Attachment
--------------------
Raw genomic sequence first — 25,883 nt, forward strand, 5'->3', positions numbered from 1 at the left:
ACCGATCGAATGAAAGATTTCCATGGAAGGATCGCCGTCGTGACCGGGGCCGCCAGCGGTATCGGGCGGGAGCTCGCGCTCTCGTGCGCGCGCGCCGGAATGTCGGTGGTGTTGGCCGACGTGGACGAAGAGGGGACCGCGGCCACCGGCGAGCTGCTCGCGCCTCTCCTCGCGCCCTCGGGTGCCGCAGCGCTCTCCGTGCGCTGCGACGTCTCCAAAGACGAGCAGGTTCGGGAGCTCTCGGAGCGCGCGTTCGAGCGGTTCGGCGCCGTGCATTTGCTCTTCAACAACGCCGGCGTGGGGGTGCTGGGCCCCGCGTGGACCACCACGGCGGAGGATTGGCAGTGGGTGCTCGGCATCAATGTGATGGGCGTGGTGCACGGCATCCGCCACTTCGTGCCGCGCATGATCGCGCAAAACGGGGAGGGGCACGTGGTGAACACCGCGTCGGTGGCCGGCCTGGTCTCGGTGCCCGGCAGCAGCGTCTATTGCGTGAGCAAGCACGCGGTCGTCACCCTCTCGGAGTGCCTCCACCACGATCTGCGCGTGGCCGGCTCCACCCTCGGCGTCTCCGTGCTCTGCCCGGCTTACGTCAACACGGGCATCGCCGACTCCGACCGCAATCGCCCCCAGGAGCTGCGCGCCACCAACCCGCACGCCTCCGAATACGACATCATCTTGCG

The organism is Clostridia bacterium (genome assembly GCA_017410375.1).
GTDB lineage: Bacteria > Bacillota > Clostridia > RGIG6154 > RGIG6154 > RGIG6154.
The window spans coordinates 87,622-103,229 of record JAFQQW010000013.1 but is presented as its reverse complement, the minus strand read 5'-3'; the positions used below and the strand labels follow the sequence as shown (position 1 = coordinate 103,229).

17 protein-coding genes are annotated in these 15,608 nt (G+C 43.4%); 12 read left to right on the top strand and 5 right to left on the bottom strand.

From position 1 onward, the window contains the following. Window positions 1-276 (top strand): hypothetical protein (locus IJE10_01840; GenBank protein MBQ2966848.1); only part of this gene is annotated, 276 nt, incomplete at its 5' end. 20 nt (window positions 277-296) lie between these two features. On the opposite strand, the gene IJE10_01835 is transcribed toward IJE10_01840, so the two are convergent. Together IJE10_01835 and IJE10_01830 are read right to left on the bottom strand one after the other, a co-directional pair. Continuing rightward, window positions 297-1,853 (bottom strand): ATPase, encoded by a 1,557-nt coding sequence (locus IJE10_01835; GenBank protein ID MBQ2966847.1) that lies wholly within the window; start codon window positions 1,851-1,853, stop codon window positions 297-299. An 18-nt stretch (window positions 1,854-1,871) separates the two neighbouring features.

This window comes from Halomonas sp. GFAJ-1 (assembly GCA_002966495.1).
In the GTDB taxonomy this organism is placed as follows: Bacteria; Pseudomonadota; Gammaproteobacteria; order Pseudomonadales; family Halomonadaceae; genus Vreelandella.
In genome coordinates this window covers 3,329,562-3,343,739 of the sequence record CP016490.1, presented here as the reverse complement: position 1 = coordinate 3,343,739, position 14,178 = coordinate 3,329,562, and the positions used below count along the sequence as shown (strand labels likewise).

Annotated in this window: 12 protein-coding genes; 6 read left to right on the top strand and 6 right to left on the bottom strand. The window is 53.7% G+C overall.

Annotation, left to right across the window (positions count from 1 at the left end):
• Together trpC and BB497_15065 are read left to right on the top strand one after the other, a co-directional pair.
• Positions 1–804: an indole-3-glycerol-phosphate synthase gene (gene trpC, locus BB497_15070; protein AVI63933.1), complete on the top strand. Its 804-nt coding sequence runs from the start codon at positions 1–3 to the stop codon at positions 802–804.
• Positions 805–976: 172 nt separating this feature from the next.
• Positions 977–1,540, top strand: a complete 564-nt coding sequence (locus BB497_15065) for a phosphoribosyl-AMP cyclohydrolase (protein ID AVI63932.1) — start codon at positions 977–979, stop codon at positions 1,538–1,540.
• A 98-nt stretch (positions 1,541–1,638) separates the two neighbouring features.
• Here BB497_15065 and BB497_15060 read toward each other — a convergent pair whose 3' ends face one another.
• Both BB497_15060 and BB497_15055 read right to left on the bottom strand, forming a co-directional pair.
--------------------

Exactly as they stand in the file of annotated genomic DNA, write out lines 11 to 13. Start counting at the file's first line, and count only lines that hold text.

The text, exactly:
Annotated in this window: 12 protein-coding genes; 6 read left to right on the top strand and 6 right to left on the bottom strand. The window is 53.7% G+C overall.

Annotation, left to right across the window (positions count from 1 at the left end):
• Together trpC and BB497_15065 are read left to right on the top strand one after the other, a co-directional pair.